Big Easy pianist/composer off-kilter and on target
You never know where pianist Tom McDermott will go haring off to next. That’s because he often hasn’t a clue, either. A daring and inventive improviser, he’s more than willing to go striding (or ragging or rumba-ing or tango-ing) through doors that lead who-knows-where. In the middle of a Scott Joplin piece, he might find an opening that leads straight to James Booker and start mixing the rag’s more straitlaced syncopation with the saucy funk of New Orleans R & B.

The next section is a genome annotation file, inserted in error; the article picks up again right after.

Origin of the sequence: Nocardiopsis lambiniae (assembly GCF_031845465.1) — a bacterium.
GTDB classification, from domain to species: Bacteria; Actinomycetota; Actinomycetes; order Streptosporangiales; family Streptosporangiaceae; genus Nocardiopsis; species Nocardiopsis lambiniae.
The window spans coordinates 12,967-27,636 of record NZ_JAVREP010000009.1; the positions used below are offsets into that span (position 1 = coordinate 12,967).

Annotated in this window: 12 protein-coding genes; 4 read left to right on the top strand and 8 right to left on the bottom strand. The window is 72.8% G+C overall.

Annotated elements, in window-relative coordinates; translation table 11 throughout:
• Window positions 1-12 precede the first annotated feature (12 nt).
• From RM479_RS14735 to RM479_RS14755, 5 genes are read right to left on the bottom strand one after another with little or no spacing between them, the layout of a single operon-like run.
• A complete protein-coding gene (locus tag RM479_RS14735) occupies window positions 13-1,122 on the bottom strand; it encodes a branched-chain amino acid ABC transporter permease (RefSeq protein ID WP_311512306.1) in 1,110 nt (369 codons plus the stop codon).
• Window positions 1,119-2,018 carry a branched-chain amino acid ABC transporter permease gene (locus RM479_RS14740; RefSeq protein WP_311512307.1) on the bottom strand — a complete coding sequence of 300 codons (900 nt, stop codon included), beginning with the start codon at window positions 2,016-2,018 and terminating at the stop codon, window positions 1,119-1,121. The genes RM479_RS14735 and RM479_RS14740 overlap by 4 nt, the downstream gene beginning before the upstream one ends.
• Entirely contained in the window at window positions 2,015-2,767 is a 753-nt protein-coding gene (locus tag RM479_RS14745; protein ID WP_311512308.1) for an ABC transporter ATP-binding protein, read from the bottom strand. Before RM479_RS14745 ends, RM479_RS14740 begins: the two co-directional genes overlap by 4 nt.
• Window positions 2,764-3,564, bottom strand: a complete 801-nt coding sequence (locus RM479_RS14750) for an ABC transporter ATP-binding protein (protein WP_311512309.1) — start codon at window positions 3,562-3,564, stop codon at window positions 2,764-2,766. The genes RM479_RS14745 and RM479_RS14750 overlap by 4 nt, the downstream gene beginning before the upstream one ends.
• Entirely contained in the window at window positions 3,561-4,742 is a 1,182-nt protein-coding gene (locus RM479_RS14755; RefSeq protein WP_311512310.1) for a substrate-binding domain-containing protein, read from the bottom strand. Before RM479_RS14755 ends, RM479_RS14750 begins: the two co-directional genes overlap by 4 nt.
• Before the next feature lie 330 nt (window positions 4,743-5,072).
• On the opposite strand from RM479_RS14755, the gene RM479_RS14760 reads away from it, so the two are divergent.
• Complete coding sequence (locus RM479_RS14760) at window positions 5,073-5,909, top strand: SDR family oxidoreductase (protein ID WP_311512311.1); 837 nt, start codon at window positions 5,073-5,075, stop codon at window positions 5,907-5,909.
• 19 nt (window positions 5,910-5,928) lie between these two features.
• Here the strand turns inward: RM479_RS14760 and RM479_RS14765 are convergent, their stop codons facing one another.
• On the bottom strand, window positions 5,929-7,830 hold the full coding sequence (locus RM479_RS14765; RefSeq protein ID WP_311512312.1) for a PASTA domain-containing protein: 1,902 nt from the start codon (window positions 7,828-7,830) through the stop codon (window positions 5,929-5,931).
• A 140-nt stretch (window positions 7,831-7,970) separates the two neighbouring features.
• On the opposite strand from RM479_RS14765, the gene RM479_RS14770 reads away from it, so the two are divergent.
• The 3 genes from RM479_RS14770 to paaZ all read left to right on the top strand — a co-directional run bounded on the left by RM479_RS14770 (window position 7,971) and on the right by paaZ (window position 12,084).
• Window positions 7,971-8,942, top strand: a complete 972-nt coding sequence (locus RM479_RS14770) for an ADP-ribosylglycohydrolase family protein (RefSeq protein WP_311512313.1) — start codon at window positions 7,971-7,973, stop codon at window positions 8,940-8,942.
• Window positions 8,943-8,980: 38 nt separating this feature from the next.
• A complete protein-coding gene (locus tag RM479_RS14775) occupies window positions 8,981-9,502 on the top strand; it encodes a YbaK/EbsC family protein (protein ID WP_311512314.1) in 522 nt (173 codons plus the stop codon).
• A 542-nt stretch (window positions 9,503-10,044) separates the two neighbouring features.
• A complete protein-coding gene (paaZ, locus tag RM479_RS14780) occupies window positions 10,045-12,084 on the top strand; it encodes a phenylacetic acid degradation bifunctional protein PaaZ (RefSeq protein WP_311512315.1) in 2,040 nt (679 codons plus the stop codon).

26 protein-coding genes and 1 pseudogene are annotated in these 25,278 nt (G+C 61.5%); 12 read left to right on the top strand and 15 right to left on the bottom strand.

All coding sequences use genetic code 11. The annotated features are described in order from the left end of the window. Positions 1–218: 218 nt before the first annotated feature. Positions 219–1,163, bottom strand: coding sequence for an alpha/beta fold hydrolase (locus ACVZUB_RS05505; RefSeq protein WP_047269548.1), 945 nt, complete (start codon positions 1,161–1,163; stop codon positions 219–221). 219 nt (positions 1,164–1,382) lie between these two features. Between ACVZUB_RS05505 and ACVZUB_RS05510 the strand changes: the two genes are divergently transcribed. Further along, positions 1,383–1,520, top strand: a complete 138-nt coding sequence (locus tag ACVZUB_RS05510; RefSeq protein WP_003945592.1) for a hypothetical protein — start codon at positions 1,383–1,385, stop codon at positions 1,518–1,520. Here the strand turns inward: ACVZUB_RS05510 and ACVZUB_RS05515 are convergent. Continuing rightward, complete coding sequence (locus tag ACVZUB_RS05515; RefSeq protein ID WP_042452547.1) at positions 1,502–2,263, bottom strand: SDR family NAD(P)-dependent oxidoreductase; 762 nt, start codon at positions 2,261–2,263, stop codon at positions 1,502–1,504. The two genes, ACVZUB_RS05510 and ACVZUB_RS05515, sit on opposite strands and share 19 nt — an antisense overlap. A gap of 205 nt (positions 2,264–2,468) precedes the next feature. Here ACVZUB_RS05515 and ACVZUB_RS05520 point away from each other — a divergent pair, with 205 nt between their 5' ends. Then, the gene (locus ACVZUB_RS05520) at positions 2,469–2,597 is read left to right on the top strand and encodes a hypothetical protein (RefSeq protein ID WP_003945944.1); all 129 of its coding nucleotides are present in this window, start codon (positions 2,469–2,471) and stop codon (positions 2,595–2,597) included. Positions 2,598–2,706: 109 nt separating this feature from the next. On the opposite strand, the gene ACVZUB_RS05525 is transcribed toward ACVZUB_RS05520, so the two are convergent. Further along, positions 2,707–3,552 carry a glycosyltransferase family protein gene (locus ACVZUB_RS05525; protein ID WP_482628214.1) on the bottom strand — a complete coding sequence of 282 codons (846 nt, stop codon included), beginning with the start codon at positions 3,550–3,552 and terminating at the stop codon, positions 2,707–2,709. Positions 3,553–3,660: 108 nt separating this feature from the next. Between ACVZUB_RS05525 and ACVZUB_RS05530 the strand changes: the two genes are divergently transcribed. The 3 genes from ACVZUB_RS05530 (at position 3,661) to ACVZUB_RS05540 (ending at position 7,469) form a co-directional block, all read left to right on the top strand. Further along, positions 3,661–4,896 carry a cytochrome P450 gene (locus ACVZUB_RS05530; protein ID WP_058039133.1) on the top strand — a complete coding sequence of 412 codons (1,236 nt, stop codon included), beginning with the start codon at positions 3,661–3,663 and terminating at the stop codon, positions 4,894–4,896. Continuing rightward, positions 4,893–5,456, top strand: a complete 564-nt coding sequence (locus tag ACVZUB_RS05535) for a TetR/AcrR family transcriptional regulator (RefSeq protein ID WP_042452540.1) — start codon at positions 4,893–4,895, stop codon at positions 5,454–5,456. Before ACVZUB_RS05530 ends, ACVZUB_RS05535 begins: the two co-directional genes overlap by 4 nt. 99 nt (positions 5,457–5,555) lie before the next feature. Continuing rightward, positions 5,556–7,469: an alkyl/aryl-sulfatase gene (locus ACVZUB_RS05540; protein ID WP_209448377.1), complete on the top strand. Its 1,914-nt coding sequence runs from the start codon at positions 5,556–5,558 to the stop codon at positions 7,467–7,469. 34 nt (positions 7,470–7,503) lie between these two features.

The sound of New Orleans, and beyond
New Orleans pianist/composer Tom McDermott has never played in a bordello (although he could once see one from his home), but he has absorbed the New Orleans piano professors’ traditional approach to the eighty-eights. That tradition owes a significant debt to the Big Easy’s classier houses of ill repute, which expected the solo pianist to reproduce all the excitement of a small combo—but at a much lower cost.